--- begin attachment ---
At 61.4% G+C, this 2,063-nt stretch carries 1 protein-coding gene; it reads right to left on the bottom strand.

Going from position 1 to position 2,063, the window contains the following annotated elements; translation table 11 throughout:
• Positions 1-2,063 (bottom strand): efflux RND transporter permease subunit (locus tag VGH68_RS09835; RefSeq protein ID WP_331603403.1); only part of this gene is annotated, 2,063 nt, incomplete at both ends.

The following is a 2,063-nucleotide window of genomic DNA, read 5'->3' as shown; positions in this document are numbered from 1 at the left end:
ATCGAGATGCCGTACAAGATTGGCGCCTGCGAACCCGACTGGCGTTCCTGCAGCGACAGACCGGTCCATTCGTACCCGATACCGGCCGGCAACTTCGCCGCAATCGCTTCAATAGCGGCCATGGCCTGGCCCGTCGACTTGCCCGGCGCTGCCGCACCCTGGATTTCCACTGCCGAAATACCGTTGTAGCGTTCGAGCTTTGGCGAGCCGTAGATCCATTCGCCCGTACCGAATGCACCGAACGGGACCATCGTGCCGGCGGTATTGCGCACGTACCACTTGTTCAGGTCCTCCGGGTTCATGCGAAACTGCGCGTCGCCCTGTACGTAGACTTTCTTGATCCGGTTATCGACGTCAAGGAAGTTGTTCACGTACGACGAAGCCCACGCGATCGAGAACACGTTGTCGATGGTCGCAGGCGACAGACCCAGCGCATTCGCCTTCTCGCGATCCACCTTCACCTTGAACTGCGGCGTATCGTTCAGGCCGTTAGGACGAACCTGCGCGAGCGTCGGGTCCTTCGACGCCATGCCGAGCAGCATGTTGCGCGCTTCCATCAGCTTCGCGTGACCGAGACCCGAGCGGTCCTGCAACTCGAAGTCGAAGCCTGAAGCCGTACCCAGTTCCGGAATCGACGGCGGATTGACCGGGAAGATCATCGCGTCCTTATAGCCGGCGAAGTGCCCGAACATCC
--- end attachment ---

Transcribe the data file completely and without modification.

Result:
At 61.4% G+C, this 2,063-nt stretch carries 1 protein-coding gene; it reads right to left on the bottom strand.

Going from position 1 to position 2,063, the window contains the following annotated elements; translation table 11 throughout:
• Positions 1-2,063 (bottom strand): efflux RND transporter permease subunit (locus tag VGH68_RS09835; RefSeq protein ID WP_331603403.1); only part of this gene is annotated, 2,063 nt, incomplete at both ends.

The following is a 2,063-nucleotide window of genomic DNA, read 5'->3' as shown; positions in this document are numbered from 1 at the left end:
ATCGAGATGCCGTACAAGATTGGCGCCTGCGAACCCGACTGGCGTTCCTGCAGCGACAGACCGGTCCATTCGTACCCGATACCGGCCGGCAACTTCGCCGCAATCGCTTCAATAGCGGCCATGGCCTGGCCCGTCGACTTGCCCGGCGCTGCCGCACCCTGGATTTCCACTGCCGAAATACCGTTGTAGCGTTCGAGCTTTGGCGAGCCGTAGATCCATTCGCCCGTACCGAATGCACCGAACGGGACCATCGTGCCGGCGGTATTGCGCACGTACCACTTGTTCAGGTCCTCCGGGTTCATGCGAAACTGCGCGTCGCCCTGTACGTAGACTTTCTTGATCCGGTTATCGACGTCAAGGAAGTTGTTCACGTACGACGAAGCCCACGCGATCGAGAACACGTTGTCGATGGTCGCAGGCGACAGACCCAGCGCATTCGCCTTCTCGCGATCCACCTTCACCTTGAACTGCGGCGTATCGTTCAGGCCGTTAGGACGAACCTGCGCGAGCGTCGGGTCCTTCGACGCCATGCCGAGCAGCATGTTGCGCGCTTCCATCAGCTTCGCGTGACCGAGACCCGAGCGGTCCTGCAACTCGAAGTCGAAGCCTGAAGCCGTACCCAGTTCCGGAATCGACGGCGGATTGACCGGGAAGATCATCGCGTCCTTATAGCCGGCGAAGTGCCCGAACATCC